One of the most unfortunate things about learning Python is that there are so many different ways to get it installed, and you need to choose one before you even begin. The differences can also be subtle and require technical depth to truly understand, which you don’t have yet.1 Even experts can be missing information about which one to use and why.
There are perhaps more of these on macOS than on any other platform, and that’s the platform I primarily use these days. If you’re using macOS, I’d like to make it simple for you.
The One You Probably Want: Python.org
My recommendation is to use an official build from python.org.
I recommed the official installer for most uses, and if you were just looking for a choice about which one to use, you can stop reading now. Thanks for your time, and have fun with Python.
If you want to get into the nerdy nuances, read on.
For starters, the official builds are compiled in such a way that they will run
on a wide range of macs, both new and old. They are
unlike some other builds, which means you can distribute them as part of a mac
The main advantage that the Python.org build has, though, is very subtle, and not any concrete technical detail. It’s a social, structural issue: the Python.org builds are produced by the people who make CPython, who are more likely to know about the nuances of what options it can be built with, and who are more likely to adopt their own improvements as they are released. Third party builders who are focused on a more niche use-case may not realize that there are build options or environment requirements that could make their Pythons better.
I’m being a bit vague deliberately here, because at any particular moment in time, this may not be an advantage at all. Third party integrators generally catch up to changes, and eventually achieve parity. But for a specific upcoming example, PEP 703 will have extensive build-time implications, and I would trust the python.org team to be keeping pace with all those subtle details immediately as releases happen.
(And Auto-Update It)
The one downside of the official build is that you have to return to the website to check for security updates. Unlike other options described below, there’s no built-in auto-updater for security patches. If you follow the normal process, you still have to click around in a GUI installer to update it once you’ve clicked around on the website to get the file.
I have written a micro-tool to address this and you can
mopup and then periodically run
and it will install any security updates for your current version of Python,
with no interaction besides entering your admin password.
(And Always Use Virtual Environments)
Once you have installed Python from python.org, never
pip install anything
globally into that Python, even using the
--user flag. Always, always use a
of some kind. In fact, I recommend configuring it so that it is not even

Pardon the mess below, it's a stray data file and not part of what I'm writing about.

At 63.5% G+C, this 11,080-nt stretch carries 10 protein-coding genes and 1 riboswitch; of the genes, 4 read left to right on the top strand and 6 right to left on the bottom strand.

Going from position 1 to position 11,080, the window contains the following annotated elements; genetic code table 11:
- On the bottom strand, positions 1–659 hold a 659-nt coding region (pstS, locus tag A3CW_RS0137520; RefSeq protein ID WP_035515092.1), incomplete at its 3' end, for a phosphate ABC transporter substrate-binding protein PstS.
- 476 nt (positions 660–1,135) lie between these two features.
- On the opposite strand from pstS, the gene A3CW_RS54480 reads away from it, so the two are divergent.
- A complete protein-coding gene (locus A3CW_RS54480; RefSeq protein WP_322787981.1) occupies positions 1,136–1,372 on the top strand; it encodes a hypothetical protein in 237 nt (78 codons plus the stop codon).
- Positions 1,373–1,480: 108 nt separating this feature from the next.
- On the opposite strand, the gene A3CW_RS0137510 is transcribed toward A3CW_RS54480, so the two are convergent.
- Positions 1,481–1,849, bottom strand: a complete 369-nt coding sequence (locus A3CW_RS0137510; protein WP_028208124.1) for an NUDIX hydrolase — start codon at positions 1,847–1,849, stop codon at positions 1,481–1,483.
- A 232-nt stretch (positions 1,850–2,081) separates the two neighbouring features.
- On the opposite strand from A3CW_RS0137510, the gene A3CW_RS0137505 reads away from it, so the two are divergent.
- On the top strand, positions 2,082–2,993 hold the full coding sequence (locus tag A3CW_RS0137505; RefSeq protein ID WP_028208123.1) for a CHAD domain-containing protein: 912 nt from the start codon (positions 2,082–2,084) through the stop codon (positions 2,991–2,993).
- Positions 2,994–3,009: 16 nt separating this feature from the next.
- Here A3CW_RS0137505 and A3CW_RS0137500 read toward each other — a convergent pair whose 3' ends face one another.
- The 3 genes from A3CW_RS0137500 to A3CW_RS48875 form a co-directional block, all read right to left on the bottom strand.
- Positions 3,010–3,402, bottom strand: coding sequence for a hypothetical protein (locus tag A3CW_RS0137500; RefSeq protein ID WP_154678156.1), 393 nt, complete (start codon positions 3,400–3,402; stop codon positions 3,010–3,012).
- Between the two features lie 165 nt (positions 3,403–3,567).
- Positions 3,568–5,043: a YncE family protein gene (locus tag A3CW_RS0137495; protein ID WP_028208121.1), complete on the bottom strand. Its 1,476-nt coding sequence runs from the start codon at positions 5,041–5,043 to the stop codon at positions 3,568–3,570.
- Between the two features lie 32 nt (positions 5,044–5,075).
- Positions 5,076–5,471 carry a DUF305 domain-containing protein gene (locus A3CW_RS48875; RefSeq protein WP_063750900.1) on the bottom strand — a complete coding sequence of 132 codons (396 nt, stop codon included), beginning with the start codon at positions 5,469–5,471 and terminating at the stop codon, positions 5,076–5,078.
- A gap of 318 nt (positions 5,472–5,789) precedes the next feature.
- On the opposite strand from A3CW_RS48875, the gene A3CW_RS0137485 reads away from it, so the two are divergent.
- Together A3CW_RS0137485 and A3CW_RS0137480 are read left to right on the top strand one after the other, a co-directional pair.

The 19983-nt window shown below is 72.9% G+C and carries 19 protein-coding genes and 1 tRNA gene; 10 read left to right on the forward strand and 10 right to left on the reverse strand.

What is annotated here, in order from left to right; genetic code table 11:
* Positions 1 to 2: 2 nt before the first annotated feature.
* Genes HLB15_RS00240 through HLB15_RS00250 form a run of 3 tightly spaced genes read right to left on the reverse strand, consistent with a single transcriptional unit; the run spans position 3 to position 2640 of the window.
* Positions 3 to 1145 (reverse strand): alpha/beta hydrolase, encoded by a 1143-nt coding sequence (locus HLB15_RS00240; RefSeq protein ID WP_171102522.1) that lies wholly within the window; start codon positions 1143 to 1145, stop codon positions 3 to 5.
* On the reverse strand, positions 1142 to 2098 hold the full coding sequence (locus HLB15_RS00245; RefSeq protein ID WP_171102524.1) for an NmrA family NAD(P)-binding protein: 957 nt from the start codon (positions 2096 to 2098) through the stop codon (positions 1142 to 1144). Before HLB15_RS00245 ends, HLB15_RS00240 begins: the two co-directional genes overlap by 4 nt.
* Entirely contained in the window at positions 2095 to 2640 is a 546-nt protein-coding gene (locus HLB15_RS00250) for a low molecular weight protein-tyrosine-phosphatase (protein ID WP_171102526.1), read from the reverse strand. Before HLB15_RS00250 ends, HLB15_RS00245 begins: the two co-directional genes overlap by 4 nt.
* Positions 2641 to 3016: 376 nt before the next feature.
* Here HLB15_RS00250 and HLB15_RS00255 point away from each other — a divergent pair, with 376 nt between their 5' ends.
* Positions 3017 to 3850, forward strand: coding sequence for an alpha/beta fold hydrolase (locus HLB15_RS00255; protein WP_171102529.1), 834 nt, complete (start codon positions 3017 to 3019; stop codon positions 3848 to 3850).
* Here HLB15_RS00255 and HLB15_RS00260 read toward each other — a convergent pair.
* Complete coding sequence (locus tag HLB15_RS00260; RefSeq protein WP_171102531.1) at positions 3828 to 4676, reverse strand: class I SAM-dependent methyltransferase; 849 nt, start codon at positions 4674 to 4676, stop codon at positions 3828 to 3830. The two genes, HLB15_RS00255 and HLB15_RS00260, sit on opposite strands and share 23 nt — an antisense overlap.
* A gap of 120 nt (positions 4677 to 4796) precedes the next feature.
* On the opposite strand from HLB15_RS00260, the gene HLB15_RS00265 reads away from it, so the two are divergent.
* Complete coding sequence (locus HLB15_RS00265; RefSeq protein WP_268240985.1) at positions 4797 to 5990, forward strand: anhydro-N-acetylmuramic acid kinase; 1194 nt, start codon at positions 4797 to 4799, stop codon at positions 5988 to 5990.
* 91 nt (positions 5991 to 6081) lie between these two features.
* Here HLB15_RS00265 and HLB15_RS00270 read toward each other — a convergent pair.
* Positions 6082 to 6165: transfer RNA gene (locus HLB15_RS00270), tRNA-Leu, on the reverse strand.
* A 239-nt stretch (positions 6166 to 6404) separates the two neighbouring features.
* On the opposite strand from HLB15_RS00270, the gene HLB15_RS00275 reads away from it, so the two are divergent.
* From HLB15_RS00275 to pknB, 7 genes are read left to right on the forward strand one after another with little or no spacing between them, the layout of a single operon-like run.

possible to do
putting this in your
This will avoid damaging your Python installation by polluting it with libraries that you install and then forget about. Any time you need to do something new, you should make a fresh virtual environment, and then you don’t have to worry about library conflicts between different projects that you may work on.
If you need to install tools written in Python, don’t manage those
environments directly, install the tools with
pipx. By using
pipx, you allow each tool
to maintain its own set dependencies, which means you don’t need to worry about
whether two tools you use have conflicting version requirements, or whether the
tools conflict with your own code.2
There are, of course, several other ways to install Python, which you probably don’t want to use.
The One For Running Other People’s Code, Not Yours: Homebrew
In general, Homebrew Python is not for you.
The purpose of Homebrew’s python is to support applications packaged within
Homebrew, which have all been tested against the versions of python libraries
also packaged within Homebrew. It may upgrade without warning on just about
brew operation, and you can’t downgrade it without breaking other parts
of your install.
Specifically for creating redistributable binaries, Homebrew python is
typically compiled only for your specific architecture, and thus will not
create binaries that can be used on Intel macs if you have an Apple Silicon
machine, or will run slower on Apple Silicon machines if you have an Intel mac.
Also, if there are prebuilt wheels which don’t yet exist for Apple Silicon, you
arch -x86_64 python ... and just install them; you have to
install a whole second copy of Homebrew in a different location, which is a
In other words, homebrew is an alternative to
pipx, not to Python. For that
purpose, it’s fine.
The One For When You Need 20 Different Pythons For Debugging: pyenv
Like Homebrew, pyenv will default to building a single-architecture binary. Even worse, it will not build a Framework build of Python, which means several things related to being a mac app just won’t work properly. Remember those build-time esoterica that the core team is on top of but third parties may not be? “Should I use a Framework build” is an enduring piece of said esoterica.
The purpose of pyenv is to provide a large matrix of different, precise legacy
versions of python for library authors to test compatibility against those
older Pythons. If you need to do that, particularly if you work on different
projects where you may need to install some random super-old version of Python
that you would not normally use to test something on, then
pyenv is great.
But if you only need one version of Python, it’s not a great way to get it.
The Other One That’s Exactly Like pyenv: asdf-python